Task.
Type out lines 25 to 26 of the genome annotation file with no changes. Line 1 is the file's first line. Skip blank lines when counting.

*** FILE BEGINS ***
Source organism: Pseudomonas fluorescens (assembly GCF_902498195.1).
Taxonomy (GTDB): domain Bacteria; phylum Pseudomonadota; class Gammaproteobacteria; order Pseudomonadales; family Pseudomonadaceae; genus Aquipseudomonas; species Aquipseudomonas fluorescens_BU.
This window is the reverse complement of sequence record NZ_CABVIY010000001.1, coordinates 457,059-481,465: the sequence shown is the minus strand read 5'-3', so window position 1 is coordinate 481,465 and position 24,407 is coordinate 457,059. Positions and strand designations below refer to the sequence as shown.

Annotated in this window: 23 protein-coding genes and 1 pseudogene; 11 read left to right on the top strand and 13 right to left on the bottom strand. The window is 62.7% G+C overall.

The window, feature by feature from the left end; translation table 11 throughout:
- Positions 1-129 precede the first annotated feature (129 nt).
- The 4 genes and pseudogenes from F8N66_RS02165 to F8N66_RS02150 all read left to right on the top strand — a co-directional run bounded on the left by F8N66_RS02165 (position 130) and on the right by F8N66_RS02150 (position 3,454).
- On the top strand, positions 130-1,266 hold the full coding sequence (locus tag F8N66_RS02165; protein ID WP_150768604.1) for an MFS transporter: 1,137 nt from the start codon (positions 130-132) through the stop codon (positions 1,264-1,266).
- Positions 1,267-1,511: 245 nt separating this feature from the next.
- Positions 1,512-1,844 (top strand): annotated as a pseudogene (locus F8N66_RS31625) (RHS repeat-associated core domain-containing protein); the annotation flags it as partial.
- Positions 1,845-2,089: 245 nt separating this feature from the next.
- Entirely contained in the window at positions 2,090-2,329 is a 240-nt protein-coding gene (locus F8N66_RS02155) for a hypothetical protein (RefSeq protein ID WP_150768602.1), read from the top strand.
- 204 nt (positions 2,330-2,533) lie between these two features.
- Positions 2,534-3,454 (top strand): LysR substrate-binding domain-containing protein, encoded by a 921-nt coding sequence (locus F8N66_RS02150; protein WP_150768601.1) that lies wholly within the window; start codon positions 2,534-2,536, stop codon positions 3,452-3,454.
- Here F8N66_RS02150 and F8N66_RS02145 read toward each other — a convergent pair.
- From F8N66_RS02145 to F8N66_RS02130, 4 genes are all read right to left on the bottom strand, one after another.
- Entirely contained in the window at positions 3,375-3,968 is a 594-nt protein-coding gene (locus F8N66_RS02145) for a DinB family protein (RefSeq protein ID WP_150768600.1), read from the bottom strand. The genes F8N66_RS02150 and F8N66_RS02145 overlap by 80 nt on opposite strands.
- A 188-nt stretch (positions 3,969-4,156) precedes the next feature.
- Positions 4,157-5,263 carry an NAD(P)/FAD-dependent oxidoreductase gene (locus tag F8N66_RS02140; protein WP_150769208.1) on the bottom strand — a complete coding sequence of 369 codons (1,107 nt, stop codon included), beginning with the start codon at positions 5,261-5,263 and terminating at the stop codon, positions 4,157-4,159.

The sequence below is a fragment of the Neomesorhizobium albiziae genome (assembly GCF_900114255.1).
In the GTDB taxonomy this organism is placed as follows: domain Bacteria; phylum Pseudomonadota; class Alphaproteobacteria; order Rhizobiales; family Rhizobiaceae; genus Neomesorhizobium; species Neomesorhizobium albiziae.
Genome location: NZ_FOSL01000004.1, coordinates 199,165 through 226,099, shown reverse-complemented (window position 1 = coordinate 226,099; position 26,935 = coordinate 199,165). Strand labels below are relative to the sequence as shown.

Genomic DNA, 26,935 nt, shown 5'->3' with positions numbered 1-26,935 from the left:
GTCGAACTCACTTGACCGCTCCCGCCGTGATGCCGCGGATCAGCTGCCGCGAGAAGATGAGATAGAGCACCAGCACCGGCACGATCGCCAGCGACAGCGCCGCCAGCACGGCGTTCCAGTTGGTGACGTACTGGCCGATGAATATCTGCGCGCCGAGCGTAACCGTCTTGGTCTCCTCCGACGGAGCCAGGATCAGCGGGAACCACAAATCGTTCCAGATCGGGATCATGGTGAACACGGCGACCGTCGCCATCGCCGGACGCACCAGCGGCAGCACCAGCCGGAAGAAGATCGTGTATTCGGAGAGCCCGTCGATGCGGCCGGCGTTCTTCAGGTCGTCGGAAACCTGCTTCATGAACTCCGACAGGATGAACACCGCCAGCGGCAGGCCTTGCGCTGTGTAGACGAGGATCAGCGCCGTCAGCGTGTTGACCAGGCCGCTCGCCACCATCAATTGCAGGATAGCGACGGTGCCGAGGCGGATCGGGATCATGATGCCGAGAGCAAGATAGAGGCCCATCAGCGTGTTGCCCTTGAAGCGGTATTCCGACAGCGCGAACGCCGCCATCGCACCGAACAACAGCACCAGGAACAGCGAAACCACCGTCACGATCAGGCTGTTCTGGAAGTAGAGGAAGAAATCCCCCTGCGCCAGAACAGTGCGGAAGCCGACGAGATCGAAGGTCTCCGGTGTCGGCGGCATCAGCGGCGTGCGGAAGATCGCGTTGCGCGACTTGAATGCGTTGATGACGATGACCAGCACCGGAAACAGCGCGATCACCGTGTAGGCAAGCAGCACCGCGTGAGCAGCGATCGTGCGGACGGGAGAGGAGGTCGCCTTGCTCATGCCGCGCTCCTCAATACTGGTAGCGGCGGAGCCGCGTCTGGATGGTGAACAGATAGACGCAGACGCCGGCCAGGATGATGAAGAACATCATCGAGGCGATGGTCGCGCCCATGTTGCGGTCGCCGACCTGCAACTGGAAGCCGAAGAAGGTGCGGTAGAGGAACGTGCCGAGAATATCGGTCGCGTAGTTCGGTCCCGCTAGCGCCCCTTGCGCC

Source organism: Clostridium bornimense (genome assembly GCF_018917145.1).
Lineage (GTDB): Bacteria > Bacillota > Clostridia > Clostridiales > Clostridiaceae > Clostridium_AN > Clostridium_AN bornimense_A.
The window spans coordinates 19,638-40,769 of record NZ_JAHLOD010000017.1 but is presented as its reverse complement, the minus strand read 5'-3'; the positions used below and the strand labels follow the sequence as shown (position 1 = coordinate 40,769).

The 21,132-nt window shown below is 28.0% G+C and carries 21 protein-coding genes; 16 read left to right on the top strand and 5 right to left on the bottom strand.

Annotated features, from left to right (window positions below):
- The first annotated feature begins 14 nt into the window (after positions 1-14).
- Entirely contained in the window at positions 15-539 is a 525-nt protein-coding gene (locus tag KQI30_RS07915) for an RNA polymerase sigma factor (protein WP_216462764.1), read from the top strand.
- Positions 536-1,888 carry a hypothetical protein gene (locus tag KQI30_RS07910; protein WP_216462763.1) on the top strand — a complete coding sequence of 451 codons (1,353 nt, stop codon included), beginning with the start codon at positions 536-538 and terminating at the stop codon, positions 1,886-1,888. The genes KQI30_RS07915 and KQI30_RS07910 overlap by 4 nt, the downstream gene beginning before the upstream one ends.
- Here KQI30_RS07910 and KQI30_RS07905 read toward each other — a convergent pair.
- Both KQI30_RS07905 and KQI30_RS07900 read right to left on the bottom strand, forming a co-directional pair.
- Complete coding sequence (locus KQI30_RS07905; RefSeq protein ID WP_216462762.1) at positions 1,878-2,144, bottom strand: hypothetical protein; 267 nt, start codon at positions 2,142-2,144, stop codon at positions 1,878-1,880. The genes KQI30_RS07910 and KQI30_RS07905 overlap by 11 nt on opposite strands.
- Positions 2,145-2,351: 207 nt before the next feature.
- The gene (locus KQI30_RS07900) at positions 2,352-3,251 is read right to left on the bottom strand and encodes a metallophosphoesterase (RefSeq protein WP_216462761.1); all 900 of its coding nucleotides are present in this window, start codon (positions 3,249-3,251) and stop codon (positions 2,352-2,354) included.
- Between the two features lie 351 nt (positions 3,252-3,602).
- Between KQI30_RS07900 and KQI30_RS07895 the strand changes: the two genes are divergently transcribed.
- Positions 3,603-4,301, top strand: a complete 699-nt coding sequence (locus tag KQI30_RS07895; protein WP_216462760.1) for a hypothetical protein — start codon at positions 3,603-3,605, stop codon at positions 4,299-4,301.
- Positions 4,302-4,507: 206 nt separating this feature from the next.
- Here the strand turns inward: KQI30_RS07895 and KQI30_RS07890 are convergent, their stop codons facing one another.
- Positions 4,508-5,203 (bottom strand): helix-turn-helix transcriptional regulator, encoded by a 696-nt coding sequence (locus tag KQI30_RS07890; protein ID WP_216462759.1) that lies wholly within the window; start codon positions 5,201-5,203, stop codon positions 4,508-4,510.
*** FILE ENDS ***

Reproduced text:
Source organism: Clostridium bornimense (genome assembly GCF_018917145.1).
Lineage (GTDB): Bacteria > Bacillota > Clostridia > Clostridiales > Clostridiaceae > Clostridium_AN > Clostridium_AN bornimense_A.